W1404 TO DR. CALVIN BROOKS MCQUESTEN from Mary Baker McQuesten
Mar 17 1874
To: Dr. Calvin Brooks McQuesten, New York, [New York, U.S.A.]
From: Hamilton, Ontario, [Canada]
My dear Brother,
It is certainly most ungrateful of me not to have
written you before and thanked you for all your kind advice and counsel. And I really am very much obliged to you for taking so much trouble to write all the little particular
directions for they are just the very thing that our doctors never tell us. At least mine has given me no instructions at all, but I suppose he thought my lady friends would do that. And I most assuredly required all the advice I could get for I don't think you could have found an individual much more ignorant on the subject.1
However thanks to you and them I am well prepared now. But I don't intend to be half as long about it as you
describe. See if I am because I am perfectly well and not a thing the matter with me, and there is no necessity for a great fuss. Have heard, some horrible tales, lately told me, but do
not feel at all alarmed.
You must have had a grand time when W. Proudfoot was in New York, Annie told me she really did feel sorry for you the way her Papa walked you about, but they enjoyed their trip exceedingly and feel very much indebted to your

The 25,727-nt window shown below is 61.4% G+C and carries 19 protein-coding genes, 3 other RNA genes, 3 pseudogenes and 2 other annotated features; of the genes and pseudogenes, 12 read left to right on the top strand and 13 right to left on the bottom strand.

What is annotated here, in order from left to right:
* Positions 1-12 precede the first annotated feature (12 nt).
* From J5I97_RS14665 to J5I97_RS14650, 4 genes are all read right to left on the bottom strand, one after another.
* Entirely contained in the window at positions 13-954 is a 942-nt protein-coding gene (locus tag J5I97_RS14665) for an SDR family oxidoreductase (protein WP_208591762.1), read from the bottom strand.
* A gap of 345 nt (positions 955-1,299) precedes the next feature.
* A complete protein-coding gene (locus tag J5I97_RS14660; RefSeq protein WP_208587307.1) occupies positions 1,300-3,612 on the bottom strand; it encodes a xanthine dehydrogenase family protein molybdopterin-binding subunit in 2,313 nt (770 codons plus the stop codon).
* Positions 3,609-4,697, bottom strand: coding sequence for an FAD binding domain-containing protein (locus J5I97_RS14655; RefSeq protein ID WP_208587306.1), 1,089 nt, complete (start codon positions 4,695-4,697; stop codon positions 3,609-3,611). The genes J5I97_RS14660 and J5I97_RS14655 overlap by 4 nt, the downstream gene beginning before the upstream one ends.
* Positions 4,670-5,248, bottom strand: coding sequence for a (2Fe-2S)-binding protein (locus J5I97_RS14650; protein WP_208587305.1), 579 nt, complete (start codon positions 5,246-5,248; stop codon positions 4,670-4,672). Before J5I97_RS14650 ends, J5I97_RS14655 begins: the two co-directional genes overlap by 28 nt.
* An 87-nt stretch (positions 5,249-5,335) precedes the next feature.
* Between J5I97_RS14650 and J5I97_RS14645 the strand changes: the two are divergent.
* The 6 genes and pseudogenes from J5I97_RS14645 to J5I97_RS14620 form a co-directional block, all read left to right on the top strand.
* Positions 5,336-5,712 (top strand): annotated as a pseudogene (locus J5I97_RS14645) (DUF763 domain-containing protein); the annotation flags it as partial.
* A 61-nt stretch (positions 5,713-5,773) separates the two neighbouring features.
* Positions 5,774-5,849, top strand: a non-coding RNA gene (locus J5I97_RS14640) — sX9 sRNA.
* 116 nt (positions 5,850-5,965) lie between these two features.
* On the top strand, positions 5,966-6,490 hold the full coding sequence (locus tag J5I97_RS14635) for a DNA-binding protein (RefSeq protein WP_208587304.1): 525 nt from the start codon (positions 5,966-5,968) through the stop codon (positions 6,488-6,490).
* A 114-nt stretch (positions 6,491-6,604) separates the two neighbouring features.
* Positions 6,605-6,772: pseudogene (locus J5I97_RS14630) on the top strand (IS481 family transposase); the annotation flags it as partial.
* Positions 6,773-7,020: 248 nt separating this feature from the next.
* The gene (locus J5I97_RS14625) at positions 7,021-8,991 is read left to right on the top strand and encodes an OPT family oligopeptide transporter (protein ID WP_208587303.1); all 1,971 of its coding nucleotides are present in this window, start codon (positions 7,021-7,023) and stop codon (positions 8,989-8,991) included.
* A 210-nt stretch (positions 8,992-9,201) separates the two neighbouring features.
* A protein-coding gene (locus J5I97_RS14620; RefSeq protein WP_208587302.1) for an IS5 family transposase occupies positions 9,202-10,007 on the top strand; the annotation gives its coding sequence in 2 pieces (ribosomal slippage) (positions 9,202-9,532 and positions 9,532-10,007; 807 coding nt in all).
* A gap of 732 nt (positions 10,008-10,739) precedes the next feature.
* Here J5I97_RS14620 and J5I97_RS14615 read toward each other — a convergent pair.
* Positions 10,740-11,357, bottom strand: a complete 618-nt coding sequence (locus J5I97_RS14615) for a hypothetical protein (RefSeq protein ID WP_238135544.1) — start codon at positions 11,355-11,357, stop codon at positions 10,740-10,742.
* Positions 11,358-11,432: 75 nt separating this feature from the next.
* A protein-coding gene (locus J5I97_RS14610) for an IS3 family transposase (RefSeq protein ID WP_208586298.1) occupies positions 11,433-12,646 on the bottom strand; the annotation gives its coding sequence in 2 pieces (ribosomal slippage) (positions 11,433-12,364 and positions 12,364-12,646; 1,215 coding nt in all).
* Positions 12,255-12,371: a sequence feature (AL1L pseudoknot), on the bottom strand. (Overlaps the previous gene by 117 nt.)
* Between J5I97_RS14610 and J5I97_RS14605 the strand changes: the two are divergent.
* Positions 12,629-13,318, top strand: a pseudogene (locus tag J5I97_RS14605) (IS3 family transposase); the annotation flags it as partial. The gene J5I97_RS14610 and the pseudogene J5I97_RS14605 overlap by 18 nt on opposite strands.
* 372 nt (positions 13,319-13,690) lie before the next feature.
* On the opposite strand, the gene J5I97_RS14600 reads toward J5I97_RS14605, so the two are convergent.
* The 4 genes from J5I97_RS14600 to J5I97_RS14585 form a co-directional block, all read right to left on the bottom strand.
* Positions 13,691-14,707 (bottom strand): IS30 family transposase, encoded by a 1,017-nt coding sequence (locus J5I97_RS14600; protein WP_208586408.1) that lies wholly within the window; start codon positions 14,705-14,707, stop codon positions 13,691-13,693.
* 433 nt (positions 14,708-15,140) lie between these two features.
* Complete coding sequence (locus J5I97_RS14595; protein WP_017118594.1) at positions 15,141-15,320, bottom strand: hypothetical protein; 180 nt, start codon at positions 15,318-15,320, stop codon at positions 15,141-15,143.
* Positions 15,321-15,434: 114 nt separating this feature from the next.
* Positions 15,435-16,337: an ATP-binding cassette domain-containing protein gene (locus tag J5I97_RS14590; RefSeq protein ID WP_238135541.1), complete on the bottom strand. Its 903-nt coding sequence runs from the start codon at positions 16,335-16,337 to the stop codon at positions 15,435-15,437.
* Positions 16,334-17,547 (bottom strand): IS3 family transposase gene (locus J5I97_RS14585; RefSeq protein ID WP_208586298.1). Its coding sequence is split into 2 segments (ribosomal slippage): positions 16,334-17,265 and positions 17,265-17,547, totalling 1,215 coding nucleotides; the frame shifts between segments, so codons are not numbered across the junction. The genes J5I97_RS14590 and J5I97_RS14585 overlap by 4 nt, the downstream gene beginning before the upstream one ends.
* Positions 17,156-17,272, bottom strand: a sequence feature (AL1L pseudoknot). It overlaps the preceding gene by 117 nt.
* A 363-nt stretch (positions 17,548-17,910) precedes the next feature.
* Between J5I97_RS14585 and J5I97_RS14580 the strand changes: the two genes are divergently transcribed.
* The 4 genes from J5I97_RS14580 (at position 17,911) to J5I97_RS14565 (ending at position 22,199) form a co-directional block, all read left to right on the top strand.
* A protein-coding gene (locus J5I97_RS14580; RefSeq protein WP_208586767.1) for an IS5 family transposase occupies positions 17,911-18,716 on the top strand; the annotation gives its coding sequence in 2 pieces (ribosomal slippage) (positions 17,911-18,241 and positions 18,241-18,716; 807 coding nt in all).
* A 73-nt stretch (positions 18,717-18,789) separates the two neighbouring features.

kindness. I look forward with great anticipations to a
visit to New York ourselves some day.
You really are to be pitied in the midst of a pack of dogs, for it is certainly most distressing to hear dogs
barking. I hope you are not taking too much trouble about
that Spitz for us. This is a case in which I am sacrificing
myself somewhat to my husband's taste but since he is pretty good I must indulge him a little.
I suppose we may expect to see you in May, remember however the Lady of the big house may feel you are most welcome in this house at all times. I don't think you ever
heard of your "Paternus" talk confidential with me, when--as
he is afraid you never will get anyone to take care of you--I agreed to always keep a very sisterly care over you.
Now I must close as it is nearly dinner time and I must adjourn to the kitchen for a short time; and once more thanking you very much for your kindness,
ever very sincerely yours
Mary B. McQuesten
1 Mary McQuesten is pregnant at this time with her first
child. Mary Baldwin McQuesten was born on March 20, 1874, just 3 days after this letter was written. See
Isaac's letter to Calvin describing the birth, W2440.